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Home > State > Executive > Landscape Contractors Board > Agency History

Landscape Contractors Board: Agency History

This building in Salem houses the offices of the Landscape Contractors Board. (Oregon State Archives Photo)

This building in Salem houses the offices of the Landscape Contractors Board. (Oregon State Archives Photo)

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Written 1998 (updated 2003)

 

Introduction
The Landscape Contractors Board licenses landscaping businesses and landscape contractors. The Board administers ORS 671.510-671.990. Individual landscape contractors must meet experience and/or educational requirements and pass competency exams. Landscaping businesses must post security bonds, submit evidence of liability insurance and employ a licensed landscape contractor. The board receives and investigates consumer complaints, answers consumer and contractor questions and enforces compliance with the licensing law.

 

History
The 1971 Legislative Assembly created the State "For Hire" Landscape Advisory Committee within the Commerce Department. The five-member Committee's function was to counsel and advise the Department in the administration and enforcement of the "For Hire" Landscapers Law. Committee members were to be appointed by the Commerce Department Director for three year terms. Committee members were to be from all segments of the "for hire" landscape industry and at least two were to be public members.

 

Landscape Contractors were required to be licensed. Applicants were required to pay a fee, pass an examination, and have a supervisor or manager with three years experience or two years experience and one year of training. All funds were to be deposited in the Commerce Administration Account for the exclusive purpose of administering the "For Hire"' Landscapers Law.

 

In 1973, the Legislative Assembly changed the name to the State Landscape Contractors Advisory Committee. This legislation added the requirement for license applicants to file a surety bond or deposit, to pay claims against contractors.

 

The 1975 Legislative Assembly changed the committee to the State Landscape Contractors Advisory Board. Membership was increased to seven. New provisions allowed the department to issue limited or specialty licenses in certain circumstances. The Commerce Department was authorized to levy civil penalties for violations of the law. These penalties were to be recovered by the Attorney General in any court of appropriate jurisdiction.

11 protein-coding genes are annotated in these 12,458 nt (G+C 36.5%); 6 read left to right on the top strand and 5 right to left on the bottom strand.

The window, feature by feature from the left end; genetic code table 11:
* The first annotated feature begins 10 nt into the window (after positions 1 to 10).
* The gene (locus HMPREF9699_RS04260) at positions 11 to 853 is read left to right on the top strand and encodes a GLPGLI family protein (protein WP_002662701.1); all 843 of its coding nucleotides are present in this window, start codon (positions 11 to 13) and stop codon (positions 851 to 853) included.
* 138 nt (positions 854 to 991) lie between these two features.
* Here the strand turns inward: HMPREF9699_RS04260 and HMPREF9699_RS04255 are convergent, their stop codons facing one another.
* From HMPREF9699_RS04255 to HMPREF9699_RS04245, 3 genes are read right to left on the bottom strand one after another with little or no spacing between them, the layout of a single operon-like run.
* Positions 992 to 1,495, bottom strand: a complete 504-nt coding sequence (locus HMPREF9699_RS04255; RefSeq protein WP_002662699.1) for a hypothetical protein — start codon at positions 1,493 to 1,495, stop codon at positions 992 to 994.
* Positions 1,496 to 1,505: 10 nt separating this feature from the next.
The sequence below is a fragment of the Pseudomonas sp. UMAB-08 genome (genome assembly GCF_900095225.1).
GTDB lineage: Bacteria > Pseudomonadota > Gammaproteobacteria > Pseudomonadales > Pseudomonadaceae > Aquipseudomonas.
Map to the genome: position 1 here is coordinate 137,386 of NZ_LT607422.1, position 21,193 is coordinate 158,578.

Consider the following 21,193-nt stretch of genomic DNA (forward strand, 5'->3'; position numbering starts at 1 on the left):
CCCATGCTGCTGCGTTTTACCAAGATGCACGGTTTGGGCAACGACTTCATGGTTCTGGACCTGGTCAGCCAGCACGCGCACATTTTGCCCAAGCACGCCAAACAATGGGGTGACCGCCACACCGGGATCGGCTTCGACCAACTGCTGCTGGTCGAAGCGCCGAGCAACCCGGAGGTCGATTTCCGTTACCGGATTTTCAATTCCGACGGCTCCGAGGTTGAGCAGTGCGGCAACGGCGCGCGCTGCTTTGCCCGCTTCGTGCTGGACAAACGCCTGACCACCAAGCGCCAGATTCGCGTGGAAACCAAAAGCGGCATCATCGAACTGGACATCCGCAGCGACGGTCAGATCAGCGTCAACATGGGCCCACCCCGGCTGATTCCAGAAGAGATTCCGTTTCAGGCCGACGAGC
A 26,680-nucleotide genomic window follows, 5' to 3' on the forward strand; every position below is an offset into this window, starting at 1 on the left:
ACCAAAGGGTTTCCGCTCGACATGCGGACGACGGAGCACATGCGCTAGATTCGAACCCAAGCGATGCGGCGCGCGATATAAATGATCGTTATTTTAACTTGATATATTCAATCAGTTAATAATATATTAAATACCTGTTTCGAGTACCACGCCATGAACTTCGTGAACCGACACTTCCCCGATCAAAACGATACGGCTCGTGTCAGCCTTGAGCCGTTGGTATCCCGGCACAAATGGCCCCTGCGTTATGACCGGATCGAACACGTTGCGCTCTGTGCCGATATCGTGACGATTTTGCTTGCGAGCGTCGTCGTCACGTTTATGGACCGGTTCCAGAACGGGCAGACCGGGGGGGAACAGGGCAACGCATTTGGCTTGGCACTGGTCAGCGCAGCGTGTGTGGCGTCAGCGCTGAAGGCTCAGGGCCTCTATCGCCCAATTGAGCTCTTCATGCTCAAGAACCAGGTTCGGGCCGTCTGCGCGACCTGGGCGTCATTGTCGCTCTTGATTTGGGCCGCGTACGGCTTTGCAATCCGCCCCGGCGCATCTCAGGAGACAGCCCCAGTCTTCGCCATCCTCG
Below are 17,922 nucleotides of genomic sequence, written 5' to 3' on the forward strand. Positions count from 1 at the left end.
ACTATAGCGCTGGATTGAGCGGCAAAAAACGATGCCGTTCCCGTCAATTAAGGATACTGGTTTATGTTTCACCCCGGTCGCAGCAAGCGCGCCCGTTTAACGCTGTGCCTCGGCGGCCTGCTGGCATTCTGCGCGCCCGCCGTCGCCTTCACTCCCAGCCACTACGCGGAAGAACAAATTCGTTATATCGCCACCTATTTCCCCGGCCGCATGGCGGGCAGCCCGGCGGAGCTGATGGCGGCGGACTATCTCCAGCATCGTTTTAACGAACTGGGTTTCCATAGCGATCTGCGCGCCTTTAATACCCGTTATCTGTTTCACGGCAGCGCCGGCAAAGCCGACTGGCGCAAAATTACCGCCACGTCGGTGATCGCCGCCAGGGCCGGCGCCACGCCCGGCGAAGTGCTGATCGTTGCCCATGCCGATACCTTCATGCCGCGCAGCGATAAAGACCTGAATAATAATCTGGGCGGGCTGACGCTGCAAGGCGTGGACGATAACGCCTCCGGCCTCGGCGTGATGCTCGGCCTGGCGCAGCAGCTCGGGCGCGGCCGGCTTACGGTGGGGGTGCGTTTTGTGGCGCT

The 1977 Legislative Assembly referred the Landscapers Law and other Department of Commerce statutes to interim legislative committees for sunset review.

 

The 1979 Legislative Assembly continued the Board and Commerce Department. The same legislation added provisions allowing registration in-lieu of licensing for contractors grossing less than $5,000 per year. It also established reciprocal licensing of landscapers from other states, territories or countries. The Board's final determinations of claims were given the same effect as final determination of a court. Civil penalties on claims were limited to the amount of the contractor's surety bond or deposit. The Department was directed to adopt rules for minimum standards for written contracts and billings of landscape contractors. Landscape businesses were added as types of licensees by the 1983 Legislative Assembly.

 

The 1987 Legislative Assembly removed the word "advisory" and renamed the Board as the State Landscape Contractors Board. The Commerce Department was abolished and the Board was continued as an independent board. Board members were to be appointed by the Chairman of the newly formed Building, Housing and Real Estate Council. Concurrent legislation added provisions for the Board to investigate claims against landscapers before initiating hearings proceedings. The same legislative session saw new provisions for allowing landscape contractors to install irrigation backflow prevention devices and outlined licensing requirements. In addition, the Board's programs were assigned to the Builders Board for administration.

 

The 1989 Legislative Assembly removed the limits on civil penalties against contractors to the amount of their surety bond or deposit. That legislative session also amended ORS 701 to clarify the responsibilities of landscape contractors to comply with city and county business license requirements.